In the current state of packaging in Python, one needs a set of tools to easily manipulate the packaging ecosystem. There are two tools in particular that are extremely handy in the current ecosystem. There is a third tool, Virtual Environments, that will be discussed later in this documentation that will assist in isolating a packaging ecosystem from the global one. The combination of these tools will help to find, install and uninstall packages.
Distribute is a collection of enhancements to the Python standard library module: distutils (for Python 2.3.5 and up on most platforms; 64-bit platforms require a minimum of Python 2.4) that allows you to more easily build and distribute Python packages, especially ones that have dependencies on other packages.
Distribute was created because the Setuptools package is no longer maintained. Third-party packages will likely require setuptools, which is provided by the Distribute package. Therefore, anytime time a packages depends on the Setuptools package, Distribute will step in to say it already provides the setuptools module.
Distribute can be installed using the distribute_setup.py script. It can also be installed using easy_install, pip, the source tarball, or the egg distribution. distribute_setup.py is the simplest and preferred way to install Distribute on all systems.
Download distribute_setup.py and execute it, using the Python interpreter of your choice.
From the *nix shell you can do:
$ wget http://python-distribute.org/distribute_setup.py $ python distribute_setup.py
For those on Mac OS X, you can use curl -O <url> instead of wget.
The development version of Distribute can be found at: http://bitbucket.org/tarek/distribute/
Pip is an installer for Python packages written by Ian Bicking. It can install packages, list installed packages, upgrade packages and uninstall packages.
The pip application is a replacement for easy_install. It uses mostly the same techniques for finding packages, so packages that were made easy_installable should be pip-installable as well.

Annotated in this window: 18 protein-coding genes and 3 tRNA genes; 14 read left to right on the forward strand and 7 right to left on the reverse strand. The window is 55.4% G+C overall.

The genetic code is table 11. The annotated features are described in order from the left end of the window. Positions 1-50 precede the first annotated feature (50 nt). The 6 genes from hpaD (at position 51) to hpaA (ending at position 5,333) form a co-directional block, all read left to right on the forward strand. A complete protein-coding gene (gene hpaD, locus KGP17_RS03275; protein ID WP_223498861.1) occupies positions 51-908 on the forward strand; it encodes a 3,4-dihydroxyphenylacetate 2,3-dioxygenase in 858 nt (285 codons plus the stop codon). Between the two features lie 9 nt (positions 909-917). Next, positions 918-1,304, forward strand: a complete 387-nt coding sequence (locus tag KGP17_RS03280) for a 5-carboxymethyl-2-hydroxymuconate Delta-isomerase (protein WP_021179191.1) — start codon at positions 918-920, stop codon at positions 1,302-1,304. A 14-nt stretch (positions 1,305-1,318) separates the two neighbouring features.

??? Pip requirements
The Pip installer can be installed using the source tarball or using easy_install. The source tarball is the recommended method of installation.
The latest version of the source tarball can be obtained from PyPI:
$ wget http://pypi.python.org/packages/source/p/pip/pip-0.7.2.tar.gz $ tar xzf pip-0.7.2.tar.gz $ cd pip-0.7.2 $ python setup.py install
Or the easy_install application can be used:
$ easy_install pip
The pip application is now installed.
Let’s install the Markdown package:
$ pip install Markdown
Markdown is now installed; you can import and use it:
$ python -c "import markdown; print markdown.markdown('**Excellent**')"
To list installed packages and versions, use the freeze command:
$ pip freeze Markdown==2.0.3 wsgiref==0.1.2
The wsgiref package is a part of the Python standard library. Currently it is the only standard library package that includes package metadata, so it is the only standard library package whose presence pip reports.
You can also give pip a version specifier for a package using one or more of ==, >=, >, <, <=:
$ pip install 'Markdown<2.0'
This will find your current installation of Markdown 2.0.3, automatically uninstall it, and install Markdown 1.7 (the latest version in the 1.x series) in its place. You can even combine version specifiers with a comma:
$ pip install 'Markdown>2.0,<2.0.3'
If you want to upgrade a package to its most recent available version, use the -U or --upgrade flag:
$ pip install -U Markdown
Now let’s uninstall Markdown:
$ pip uninstall Markdown
After showing you which files/directories will be removed and requesting confirmation, pip will uninstall everything installed by the Markdown package.
Pip inside a Virtual Environment will only uninstall packages installed within that virtual environment. For instance, if you try to pip uninstall wsgiref it will refuse, because the reference is within the global Python’s standard library.